Happy 60th Birthday, Interstate Highway System! You Look Awful
Happy birthday, America’s Interstate Highway System! We wish we could say you look good for 60 years old, but real talk: You do not. Sure, you’ve grown—when President Eisenhower authorized you in 1956, you were just a glimmer of asphalt. Look at you now! Fully 47,662 miles of roads, bridges, ramps, and curves, the meshwork that defined American post-war expansion and exceptionalism.
But, dude, you’re floundering. The Department of Transportation estimates that by 2030, you might have an annual $86 billion funding gap—and that’s just to keep your flabby highways and bridges functioning. Actually improving the darn things could cost up $150 billion per year.
Meanwhile, you’re mostly funded by a federal gas tax that hasn’t gotten an update—not even for inflation—since 1993. Additional pocket change comes in fits and starts. And the country is growing. More people will want more of you, even if it feels like time to take a nap. So here: Your three-step guide to getting your butt back in shape.
Get Better with Money
In 2011, transportation economists Matthew Kahn and David Levinson laid out a kind of radical idea—what if the country stopped focusing on building new highway stuff, and got down to fixing what it already has? In the long run, this would save some serious dough: For every $1 in gas tax revenue spent on your maintenance, the government would save between $4 and $10 on future repairs.
Regrettably, maintenance is not sexy stuff. It feels better to spend on a crazy expensive boutique gym package or a shiny new bridge, instead of pants that actually fit and a new layer of asphalt. Plus, government officials love a good ribbon-cutting, so shifting money priorities to focus on little touch-ups is politically thorny. But it’s the smart and realistic thing to do.
The good news is that most areas—and especially urban ones—don’t need new highways. Expanding you generally doesn’t help congestion. The country is better off giving you a new coat of proverbial (or literal) paint and helping you work your core, so your concrete bridge slabs stop slamming into windshields mid-drive.
Get Creative About Aging
With age comes limitations, but also chances to get a lot cooler. (For example.)
Maybe you’ve heard—your robot car overlords are coming. Just how autonomous vehicles will affect the highway system is an open question: Americans may choose to live even farther away from work, and use their commutes to SoulCycle or send emails instead of staring into your inky-black horizon. As cars get more efficient and move toward electric power, there might more of the them on your roads—but less gas tax paying for use.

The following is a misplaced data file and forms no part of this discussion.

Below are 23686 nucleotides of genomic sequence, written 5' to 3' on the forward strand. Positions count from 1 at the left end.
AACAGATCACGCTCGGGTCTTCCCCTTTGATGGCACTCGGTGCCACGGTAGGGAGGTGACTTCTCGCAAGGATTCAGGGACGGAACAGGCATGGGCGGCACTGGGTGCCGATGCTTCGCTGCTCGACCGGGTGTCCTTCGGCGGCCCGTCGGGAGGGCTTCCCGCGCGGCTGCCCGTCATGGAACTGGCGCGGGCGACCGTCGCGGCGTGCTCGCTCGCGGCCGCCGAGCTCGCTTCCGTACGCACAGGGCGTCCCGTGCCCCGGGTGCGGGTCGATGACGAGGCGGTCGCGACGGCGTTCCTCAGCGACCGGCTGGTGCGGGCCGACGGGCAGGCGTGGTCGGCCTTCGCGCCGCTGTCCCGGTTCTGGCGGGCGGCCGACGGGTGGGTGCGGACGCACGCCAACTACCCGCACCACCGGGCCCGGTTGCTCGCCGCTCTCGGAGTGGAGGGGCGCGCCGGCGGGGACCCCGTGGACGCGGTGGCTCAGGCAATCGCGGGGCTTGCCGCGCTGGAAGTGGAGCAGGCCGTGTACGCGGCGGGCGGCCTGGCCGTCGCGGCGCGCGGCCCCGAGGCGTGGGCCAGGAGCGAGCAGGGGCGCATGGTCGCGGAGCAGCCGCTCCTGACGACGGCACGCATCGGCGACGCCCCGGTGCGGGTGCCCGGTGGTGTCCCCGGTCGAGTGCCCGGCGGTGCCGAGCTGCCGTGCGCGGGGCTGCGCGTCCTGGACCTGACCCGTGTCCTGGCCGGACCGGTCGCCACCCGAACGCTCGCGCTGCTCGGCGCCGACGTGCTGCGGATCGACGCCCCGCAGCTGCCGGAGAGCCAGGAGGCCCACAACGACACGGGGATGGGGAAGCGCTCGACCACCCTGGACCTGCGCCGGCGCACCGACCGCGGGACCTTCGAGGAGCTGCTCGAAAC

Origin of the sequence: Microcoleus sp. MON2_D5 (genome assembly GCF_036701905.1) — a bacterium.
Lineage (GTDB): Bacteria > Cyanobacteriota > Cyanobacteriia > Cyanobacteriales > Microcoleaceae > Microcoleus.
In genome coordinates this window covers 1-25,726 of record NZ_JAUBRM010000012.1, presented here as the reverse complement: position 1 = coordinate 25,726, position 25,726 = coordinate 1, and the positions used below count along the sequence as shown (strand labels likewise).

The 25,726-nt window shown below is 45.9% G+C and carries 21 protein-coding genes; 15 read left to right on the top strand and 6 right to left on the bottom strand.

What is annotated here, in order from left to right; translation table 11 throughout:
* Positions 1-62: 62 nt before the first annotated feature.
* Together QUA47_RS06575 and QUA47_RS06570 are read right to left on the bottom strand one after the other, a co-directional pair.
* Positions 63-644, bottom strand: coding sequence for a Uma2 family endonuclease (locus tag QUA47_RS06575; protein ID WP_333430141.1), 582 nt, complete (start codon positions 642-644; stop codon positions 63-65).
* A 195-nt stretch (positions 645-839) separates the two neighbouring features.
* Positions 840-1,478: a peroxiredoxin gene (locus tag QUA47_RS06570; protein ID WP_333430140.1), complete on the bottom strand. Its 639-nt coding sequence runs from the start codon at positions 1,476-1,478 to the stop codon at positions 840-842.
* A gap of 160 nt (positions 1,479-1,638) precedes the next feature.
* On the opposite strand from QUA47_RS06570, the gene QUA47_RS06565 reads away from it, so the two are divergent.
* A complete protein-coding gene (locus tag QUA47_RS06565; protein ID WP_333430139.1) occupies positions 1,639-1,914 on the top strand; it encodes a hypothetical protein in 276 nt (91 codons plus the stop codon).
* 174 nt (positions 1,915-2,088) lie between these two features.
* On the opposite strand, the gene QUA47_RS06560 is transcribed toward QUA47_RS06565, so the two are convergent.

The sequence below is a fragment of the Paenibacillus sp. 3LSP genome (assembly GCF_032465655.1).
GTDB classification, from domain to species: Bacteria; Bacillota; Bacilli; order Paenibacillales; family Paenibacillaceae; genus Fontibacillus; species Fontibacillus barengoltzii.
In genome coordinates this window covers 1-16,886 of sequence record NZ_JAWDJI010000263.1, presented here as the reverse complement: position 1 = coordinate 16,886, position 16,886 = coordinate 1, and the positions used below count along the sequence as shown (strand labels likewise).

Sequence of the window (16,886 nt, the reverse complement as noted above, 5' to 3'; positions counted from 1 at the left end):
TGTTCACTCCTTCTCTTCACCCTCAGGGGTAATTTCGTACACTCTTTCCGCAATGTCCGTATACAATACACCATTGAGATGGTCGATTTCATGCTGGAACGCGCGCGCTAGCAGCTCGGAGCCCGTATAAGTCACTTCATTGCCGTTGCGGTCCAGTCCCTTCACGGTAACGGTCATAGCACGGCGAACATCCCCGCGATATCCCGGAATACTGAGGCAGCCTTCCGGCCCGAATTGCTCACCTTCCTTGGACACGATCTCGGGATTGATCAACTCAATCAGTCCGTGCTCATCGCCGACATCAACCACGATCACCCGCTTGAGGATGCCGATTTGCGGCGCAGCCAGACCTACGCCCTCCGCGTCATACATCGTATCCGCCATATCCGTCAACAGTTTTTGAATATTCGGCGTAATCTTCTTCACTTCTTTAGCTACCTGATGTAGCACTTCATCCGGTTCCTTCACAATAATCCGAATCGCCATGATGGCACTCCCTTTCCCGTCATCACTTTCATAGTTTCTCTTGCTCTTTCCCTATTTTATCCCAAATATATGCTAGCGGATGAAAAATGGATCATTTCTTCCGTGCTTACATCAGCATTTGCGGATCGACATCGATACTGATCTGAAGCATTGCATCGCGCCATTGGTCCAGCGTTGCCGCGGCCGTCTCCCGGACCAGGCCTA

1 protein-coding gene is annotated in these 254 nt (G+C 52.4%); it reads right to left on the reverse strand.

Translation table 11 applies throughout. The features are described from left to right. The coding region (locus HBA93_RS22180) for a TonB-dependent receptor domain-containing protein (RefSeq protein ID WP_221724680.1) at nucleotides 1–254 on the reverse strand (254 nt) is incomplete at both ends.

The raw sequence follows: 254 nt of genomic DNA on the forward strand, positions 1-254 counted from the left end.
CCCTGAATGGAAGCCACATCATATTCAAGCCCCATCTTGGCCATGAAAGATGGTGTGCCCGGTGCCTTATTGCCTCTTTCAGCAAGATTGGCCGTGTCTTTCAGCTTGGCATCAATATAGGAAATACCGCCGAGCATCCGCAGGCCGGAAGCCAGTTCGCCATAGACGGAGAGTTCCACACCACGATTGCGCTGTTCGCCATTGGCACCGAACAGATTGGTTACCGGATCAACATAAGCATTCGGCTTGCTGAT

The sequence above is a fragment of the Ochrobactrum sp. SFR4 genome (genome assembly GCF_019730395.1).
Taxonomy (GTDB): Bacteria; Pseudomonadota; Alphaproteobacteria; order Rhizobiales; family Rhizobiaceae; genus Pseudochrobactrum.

Tech that allows cars to talk to your highway infrastructure and each other might help. But “technology can only take you so far,” says Susan Shaheen, a transportation researcher at UC Berkeley. That could mean that your roads become even more crowded while taking a bigger physical beating, with less money to fix you.
This is the path to sprawling, penurious dystopia—or a thrilling opportunity. Transportation advocates have long pushed for taxation based on vehicle miles traveled, which would charge travelers based on the distance they actually drive instead of how much gas they pump. Now a few are getting around to doing it, with pilots completed or slated for Oregon, California, and the Northeast’s I-95 corridor.
The best part is technology can make charging based on miles cheaper and easier than ever. “Each car now becomes a data probe,” says Seval Oz, the CEO of Silicon Valley traffic management company Continental Intelligent Transportation Systems. Vehicles connect through cellphone and radio to wider traffic networks, which can feed them information about the most efficient ways to get places. It can also send drivers a digital invoice at the end of the month.
Be Better with People
Since the beginning of the interstate highway system, says Florida Atlantic University transportation historian Mark Rose, communities have bickered over pots of federal money, insisting their roads need it more the ones, well, down the road. Unless something nutty happens by 2075, politics will be as here to stay as cockroaches. Government funds will always be subject to internecine backbiting.
But if people just start talking about and with you the right way, you could become the basis for something truly nutty: Washington compromise. Earl Blumenauer, an Democratic congressman from Oregon who also happens to be a former Portland transportation commissioner, says he’s never seen Congress this agitated. Hashing out the future of transportation could be a balm. “Not that it’s not without controversy and difficulty, but it’s something people think government should do,” Blumenauer says. Moving you forward with more money spent on the right projects might even convince the an angry public that Congress is doing its job.
So happy birthday, Interstate Highway System, you sad, old bag. We need you. We love you. Get it together.